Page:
What is a Guarantor Home Loan?
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Transcript of: What is a Guarantor Home Loan?
Hey, guys! Today’s episode is on Guarantor Home Loans. We’re gonna make it short, sharp and to the point. Let’s roll!
Hello and welcome to the First Homeowner Concierge Podcast, where our sole target is to get you into your first home.
Now onto today’s topic. What is the Guarantor Home Loan?
This is one of the questions people ask generally when they haven’t got a very large deposit.
A guarantor home loan simply seeks to use a family member who has a property that they own and they put that up as co-security against the loan.
What happens with a loan is that you borrow the money, the bank takes your property that you’re purchasing as security.
In the case when you’ve got low deposit or no deposit, the bank deemed the loan too risky because they’re lending too much of the purchase price for that property.
What is the role of the Guarantor?
So, a guarantor works when they put their property up as co-security to the loan. It makes it a lot less risky to the lender.
One thing I should get into, I probably should have gone into first – guarantor home loans are also known as family pledge loans or family guarantees.
They’re all the same thing, it’s just that they have different names of different lenders.
So let’s go back to the home loan. You’ve got your home loan, you’ve got your security, and you’ve got your family member, usually parents as security on the loan and that reduces the risk to the lender.
I’m just going to go into how that works in terms of the actual loan and kind of explain it so that you’ll understand the risks that the guarantor takes on when putting their property up as guarantor.
How does the Guarantor Home Loan work?
Basically, how it works is, if for whatever reason, you don’t pay the home loan repayments, you fall into default.
Default is basically when you’re two months behind on any bill, you’re technically in default.
So after a certain period of time of the bank chasing you, and not getting anywhere, they’ll sell the property out from under you.
So the ideal scenario, if that happens, is they sell your property. Whatever they sell your property for, they can pay the loan out and all their legal fees and late fees and all that sort of stuff that’s involved with foreclosing. They just pay it from the sale of your house and generally, that’s what happens.
The risks of a Guarantor
If you look at a property in the last 30 years, that’s what happens because the property prices typically go up over time.
There are cases, however, when a lender sells the property, but they then haven’t paid off all of the loan.
Let’s say the lender comes in and they sell the house or the property, and it’s gone down by 20% and at the end of it, you still owe the bank $20,000. This is where the bank come in and go, “Hey, guarantors, the borrower stuffed this up and we’re owed $20,000 now”.
Usually what happens in that situation is, the bank gives the opportunity the guarantor to just give them the $20,000. If they can’t do that, and they can’t borrow the $20,000, then they could be forced into selling their property. And that’s where the risk lies with the guarantor.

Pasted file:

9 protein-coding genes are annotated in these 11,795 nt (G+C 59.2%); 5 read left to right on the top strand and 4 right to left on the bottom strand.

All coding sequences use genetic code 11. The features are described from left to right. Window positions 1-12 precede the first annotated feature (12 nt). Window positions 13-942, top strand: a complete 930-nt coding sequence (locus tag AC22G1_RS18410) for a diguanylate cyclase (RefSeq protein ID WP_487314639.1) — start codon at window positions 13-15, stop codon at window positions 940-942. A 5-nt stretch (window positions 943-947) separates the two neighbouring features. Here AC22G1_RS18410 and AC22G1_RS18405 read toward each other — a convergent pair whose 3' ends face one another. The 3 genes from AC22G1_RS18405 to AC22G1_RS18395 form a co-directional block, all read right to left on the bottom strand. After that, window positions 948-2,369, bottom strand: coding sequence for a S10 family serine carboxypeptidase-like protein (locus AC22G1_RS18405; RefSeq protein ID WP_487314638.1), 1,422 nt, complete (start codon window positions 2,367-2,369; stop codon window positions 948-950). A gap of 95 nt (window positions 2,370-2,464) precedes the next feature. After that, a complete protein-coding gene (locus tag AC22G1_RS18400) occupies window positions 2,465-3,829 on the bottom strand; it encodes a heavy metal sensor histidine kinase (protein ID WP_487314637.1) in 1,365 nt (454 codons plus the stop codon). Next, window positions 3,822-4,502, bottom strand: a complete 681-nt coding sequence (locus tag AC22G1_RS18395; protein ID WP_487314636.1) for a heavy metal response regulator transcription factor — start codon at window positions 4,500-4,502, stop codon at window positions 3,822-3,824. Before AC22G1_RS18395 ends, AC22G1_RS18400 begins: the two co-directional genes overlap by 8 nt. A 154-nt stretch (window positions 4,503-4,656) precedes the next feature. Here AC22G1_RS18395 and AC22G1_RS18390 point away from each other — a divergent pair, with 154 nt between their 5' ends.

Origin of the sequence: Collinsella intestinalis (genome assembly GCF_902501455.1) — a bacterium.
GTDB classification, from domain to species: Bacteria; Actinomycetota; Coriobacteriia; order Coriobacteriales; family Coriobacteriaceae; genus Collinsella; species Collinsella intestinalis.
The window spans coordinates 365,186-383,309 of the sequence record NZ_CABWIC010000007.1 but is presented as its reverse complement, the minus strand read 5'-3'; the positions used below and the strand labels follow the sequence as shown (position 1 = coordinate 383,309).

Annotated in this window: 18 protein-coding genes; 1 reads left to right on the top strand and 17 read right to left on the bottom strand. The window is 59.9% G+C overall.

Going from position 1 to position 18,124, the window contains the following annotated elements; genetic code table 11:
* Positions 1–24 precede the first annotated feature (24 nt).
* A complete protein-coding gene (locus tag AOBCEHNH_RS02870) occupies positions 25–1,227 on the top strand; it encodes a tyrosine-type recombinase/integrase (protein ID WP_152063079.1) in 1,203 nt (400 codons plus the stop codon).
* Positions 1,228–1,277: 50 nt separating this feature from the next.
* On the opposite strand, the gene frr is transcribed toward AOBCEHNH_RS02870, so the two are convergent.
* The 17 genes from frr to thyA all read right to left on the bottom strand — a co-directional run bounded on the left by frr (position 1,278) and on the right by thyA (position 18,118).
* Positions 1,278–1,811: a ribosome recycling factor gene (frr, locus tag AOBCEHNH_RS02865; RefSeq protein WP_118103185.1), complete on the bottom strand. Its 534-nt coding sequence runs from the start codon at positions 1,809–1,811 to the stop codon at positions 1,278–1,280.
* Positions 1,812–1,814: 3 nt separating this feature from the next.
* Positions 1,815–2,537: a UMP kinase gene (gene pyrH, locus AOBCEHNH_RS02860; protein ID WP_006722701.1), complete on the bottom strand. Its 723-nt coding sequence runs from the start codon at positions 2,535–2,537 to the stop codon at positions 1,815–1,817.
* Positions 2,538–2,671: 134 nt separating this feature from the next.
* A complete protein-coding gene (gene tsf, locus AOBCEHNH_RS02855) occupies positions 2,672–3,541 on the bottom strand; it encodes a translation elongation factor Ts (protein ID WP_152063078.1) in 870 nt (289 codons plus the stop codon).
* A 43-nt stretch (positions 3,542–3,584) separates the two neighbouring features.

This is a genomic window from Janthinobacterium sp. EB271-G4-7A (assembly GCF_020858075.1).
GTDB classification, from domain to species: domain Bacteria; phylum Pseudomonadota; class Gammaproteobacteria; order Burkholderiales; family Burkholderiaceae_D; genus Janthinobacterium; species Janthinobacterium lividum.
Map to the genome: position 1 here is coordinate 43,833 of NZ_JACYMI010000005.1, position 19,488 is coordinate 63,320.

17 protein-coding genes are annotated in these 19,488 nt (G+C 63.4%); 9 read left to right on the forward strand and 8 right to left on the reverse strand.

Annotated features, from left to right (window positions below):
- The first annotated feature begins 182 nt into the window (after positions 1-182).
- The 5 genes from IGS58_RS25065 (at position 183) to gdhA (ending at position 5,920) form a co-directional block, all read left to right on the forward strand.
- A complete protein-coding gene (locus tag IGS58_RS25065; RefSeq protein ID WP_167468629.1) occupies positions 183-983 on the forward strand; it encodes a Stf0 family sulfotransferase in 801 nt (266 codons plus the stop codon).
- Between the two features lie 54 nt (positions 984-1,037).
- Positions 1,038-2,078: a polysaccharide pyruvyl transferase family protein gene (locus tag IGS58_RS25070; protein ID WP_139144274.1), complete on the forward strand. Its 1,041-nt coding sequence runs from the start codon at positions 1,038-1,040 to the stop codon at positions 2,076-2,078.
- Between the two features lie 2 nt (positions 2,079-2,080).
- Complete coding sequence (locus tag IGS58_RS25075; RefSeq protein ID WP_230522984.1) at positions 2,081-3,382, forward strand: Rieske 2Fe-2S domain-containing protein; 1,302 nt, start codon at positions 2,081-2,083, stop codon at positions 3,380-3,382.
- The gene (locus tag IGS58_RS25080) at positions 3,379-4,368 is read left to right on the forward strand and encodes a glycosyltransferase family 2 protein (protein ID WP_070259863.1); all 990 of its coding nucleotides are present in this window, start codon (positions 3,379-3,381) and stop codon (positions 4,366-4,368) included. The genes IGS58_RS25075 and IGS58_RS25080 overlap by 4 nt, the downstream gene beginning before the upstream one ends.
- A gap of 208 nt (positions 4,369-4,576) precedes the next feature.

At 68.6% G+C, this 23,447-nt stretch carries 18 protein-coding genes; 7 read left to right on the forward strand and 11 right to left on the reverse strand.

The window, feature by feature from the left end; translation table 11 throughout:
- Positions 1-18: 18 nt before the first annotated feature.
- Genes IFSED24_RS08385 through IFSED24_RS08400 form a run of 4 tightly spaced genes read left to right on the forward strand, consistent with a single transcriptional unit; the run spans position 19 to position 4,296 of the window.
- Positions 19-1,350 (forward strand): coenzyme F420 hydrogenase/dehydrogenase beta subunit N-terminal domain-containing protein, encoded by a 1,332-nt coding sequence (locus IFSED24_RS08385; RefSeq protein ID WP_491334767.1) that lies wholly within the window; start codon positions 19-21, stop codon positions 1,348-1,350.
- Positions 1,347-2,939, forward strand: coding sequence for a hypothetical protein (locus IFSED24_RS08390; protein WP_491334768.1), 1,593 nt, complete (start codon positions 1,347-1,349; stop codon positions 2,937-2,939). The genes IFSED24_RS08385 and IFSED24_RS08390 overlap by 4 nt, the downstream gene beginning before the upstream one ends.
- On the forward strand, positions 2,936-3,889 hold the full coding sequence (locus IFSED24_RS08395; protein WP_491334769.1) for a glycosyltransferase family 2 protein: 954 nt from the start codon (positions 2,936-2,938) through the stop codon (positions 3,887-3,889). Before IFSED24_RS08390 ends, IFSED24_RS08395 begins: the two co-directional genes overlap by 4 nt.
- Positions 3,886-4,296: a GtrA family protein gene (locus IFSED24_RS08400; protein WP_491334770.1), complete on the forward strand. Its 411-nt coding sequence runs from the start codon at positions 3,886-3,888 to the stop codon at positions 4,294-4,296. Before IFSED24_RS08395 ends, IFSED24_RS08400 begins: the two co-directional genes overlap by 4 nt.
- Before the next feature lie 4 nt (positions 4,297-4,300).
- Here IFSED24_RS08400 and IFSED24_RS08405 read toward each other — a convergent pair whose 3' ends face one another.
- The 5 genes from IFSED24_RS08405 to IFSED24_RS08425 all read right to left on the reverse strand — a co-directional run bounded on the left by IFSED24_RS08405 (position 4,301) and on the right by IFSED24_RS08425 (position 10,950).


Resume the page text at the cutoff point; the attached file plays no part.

If you look at it one way, the bank are not taking on as much risk, but the guarantor has assured more of it.
A common question I get asked, is when a guarantor can be removed from the loan. A guarantor can be removed from the home loan when the loan is 80% or below of the value of the property.
Usually this occurs over a few years once the property is increased in value.
However, it can also be achieved by paying the home loan down faster. In most cases, it’s actually a combination of the two.
How does the guarantor effect the Home Loan Application?
So, we’ve gone over the major factors involved in using a guarantor. We’ve gone over the main risk for the guarantor.
Let’s circle back to a couple of important factors when qualifying for the home loan.
Before jumping into that, I’d be really interested to hear what your main challenges are when you’re trying to buy your home. So feel free to put any questions down in the comments or any comments in the comments and I’d love to check them out.
So the other factors, and this just basically comes down to any home loan is, is there enough deposit? Do I have the income?
So the deposit for a guarantor home loan really depends on which lender you go through.
Some lenders allow lending for 105% of the purchase price which covers you for all your costs, meaning you don’t need to have any deposit. Other lenders will want to see that you have 5% saved in your account for at least three months.
The second one is the income. So you still need to get assessed for the loan amount and for the bank to approve you for that home loan.
Just because you have a guarantor, it doesn’t automatically mean that you’ve got green lights. The lender will first want to assess the loan application.
The Wrap Up
That’s basically it guys, just like I said, short, sharp and to the point. If you’re needing help with a guarantor loan or just got any questions, feel free to get in touch and we’ll be happy to help! Till next time.
Thanks for listening to today’s episode of the First Homeowner Concierge Podcast. If you’ve got any questions or you’d like to get into your own home, or you just want to stalk me online, you can search Will Bell Mortgage Broker on either Google, Facebook or Instagram.
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